The ADI IIO Oscilloscope is a example application, which demonstrates how to interface different evaluation boards from within a Linux system. The application supports plotting of the captured data in four different modes (time domain, frequency domain, constellation and cross-correlation). The application also allows to view and modify several settings of the evaluation board's devices.
Latest releases (goto this page to download the file):
For building on the target, we recommend using the update scripts. This is a tried/proven method that does everything in a quick script.
To build on a host, do not use the script, you must:
adi_update_tools.shshell script, and can be copied/pasted to most Debian based distributions. For others - make sure they are installed, or the below steps will not work. If you are not sure how to do this - consult your distribution documentation. file: adi_update_tools.sh
> apt-get -y install libglib2.0-dev libgtk2.0-dev libgtkdatabox-dev libmatio-dev libfftw3-dev libxml2 libxml2-dev bison flex libavahi-common-dev libavahi-client-dev libcurl4-openssl-dev libjansson-dev cmake libaio-dev
> git clone https://github.com/analogdevicesinc/iio-oscilloscope.git > cd iio-oscilloscope > git checkout origin/masterOr, download a zip, and uncompress it:
rgetz@pinky:~$ wget https://github.com/analogdevicesinc/iio-oscilloscope/archive/master.zip rgetz@pinky:~$ unzip master.zip rgetz@pinky:~/iio-oscilloscope$ cd iio-oscilloscope
make installof the libiio, the libiio install location needs to be set in your path ie: (PATH=/usr/lib:$PATH“) or else an error “Package libiio not found..” will occur.
rgetz@pinky:~/iio-oscilloscope$ make -j 4 rgetz@pinky:~/iio-oscilloscope$ sudo make install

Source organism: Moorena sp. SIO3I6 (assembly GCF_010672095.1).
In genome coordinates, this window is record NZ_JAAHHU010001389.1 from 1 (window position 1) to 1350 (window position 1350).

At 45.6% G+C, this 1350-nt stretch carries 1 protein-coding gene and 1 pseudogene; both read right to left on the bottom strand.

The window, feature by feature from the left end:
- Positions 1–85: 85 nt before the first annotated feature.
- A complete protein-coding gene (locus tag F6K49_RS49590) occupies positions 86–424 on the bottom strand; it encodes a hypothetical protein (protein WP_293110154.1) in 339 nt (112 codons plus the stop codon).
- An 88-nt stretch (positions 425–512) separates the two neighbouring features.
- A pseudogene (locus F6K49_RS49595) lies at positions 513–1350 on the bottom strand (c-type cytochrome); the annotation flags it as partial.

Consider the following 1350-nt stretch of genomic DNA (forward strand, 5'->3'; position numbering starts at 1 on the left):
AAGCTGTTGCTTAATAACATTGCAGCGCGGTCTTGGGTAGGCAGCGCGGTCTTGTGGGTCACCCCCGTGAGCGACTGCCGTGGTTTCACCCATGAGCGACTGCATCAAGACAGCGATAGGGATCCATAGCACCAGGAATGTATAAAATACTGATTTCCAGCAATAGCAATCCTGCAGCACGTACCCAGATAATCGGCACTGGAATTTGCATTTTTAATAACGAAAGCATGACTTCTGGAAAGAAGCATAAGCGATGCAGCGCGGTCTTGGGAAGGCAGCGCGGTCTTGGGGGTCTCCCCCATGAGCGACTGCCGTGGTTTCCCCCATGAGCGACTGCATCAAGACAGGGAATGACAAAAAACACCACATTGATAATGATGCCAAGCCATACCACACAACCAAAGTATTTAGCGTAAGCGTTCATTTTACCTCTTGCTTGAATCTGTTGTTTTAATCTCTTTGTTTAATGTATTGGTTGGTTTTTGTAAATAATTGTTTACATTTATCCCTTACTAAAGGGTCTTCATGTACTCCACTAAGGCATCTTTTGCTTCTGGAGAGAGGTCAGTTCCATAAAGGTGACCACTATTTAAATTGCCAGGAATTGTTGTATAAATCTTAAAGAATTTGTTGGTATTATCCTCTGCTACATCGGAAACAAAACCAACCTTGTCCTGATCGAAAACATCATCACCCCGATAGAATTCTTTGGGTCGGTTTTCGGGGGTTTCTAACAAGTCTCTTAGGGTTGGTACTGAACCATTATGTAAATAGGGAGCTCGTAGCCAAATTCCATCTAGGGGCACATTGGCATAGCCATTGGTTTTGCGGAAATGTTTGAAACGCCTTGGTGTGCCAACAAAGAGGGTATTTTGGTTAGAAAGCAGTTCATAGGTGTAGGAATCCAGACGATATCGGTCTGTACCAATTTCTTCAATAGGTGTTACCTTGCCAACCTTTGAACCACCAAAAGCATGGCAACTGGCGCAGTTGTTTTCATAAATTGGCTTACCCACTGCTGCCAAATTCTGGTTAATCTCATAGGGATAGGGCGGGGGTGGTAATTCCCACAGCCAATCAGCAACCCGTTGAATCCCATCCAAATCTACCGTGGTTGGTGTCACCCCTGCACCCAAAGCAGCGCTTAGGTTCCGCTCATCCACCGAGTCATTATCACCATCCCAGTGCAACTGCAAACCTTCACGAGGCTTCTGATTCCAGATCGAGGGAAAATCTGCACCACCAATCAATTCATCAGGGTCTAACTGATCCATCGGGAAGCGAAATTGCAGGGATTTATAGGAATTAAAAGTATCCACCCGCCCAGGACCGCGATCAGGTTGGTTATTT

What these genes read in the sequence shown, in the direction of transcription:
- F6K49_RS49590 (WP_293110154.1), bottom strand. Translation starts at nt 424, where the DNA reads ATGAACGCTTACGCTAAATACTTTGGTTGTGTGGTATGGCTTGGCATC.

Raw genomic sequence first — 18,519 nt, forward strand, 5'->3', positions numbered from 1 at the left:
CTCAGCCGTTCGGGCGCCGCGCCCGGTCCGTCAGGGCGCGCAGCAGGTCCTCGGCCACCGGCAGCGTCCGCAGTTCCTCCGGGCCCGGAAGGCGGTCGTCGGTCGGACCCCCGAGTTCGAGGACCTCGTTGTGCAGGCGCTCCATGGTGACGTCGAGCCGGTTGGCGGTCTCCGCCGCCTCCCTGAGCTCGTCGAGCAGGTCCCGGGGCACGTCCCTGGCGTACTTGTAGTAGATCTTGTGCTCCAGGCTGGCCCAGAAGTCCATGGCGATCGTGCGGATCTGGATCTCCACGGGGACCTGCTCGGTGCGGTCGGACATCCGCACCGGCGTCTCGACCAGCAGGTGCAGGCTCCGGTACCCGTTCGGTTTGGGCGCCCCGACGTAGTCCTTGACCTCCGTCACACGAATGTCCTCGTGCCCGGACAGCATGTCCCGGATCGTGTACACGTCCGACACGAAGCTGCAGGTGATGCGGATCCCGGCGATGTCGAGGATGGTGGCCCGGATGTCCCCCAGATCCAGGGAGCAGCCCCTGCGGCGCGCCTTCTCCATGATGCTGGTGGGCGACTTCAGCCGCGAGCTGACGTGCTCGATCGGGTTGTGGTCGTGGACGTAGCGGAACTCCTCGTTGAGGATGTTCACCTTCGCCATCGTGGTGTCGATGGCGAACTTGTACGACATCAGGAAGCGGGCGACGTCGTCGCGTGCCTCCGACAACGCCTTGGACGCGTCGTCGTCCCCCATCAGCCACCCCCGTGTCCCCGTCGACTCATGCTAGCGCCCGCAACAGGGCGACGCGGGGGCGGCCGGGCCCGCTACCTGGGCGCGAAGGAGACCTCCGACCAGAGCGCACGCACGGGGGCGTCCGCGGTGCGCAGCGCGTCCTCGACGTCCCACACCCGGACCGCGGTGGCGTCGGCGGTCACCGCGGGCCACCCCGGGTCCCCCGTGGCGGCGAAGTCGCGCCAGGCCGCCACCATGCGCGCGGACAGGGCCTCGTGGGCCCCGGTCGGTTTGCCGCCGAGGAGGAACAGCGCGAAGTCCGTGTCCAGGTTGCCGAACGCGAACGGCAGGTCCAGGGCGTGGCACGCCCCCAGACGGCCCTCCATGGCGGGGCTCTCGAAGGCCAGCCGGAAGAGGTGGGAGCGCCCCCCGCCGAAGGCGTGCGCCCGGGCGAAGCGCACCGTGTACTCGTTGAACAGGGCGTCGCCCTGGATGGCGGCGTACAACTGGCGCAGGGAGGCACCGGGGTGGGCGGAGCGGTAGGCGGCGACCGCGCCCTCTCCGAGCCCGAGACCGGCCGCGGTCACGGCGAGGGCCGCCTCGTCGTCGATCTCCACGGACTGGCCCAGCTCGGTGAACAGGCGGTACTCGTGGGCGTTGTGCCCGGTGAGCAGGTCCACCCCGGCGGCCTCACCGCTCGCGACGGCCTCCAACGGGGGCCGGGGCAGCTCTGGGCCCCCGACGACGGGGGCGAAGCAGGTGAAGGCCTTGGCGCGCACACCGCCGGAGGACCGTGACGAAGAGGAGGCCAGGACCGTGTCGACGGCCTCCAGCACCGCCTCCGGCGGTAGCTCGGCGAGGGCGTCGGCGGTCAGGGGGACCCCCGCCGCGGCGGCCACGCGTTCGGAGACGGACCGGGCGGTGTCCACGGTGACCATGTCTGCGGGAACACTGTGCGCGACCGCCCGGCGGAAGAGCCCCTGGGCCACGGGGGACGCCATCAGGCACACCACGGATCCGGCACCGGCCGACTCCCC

make install(sometimes I don't), you will need to make sure that the most recently built shared libraries can be found, by setting the LD_LIBRARY_PATH environmental variable.
rgetz@pinky:~/iio-oscilloscope$ export LD_LIBRARY_PATH=./otherwise you may get an error like this:
rgetz@pinky:~/iio-oscilloscope$ ./osc ./osc: error while loading shared libraries: libosc.so: cannot open shared object file: No such file or directoryOr, worse case, when you are debugging things, you will see your modified source code, but it will be running/executing the older shared shared object which was loaded (since it didn't find things in the library path).
For macOS install libiio and libad9361 from source or using pkg's on the associated release pages.
Then using brew install IIO-Scope:
brew install --HEAD tfcollins/homebrew-formulae/i-i-o-oscilloscope
The application can run locally which means it runs on the same platform where your device is connected.
To start the IIO Oscilloscope open up the start menu of your system and search for “IIO Oscilloscope”. E.g. if you are using a Ubuntu Linux system move your mouse cursor to the left side of your screen and “Dash home” button and type “IIO Oscilloscope” into the search box.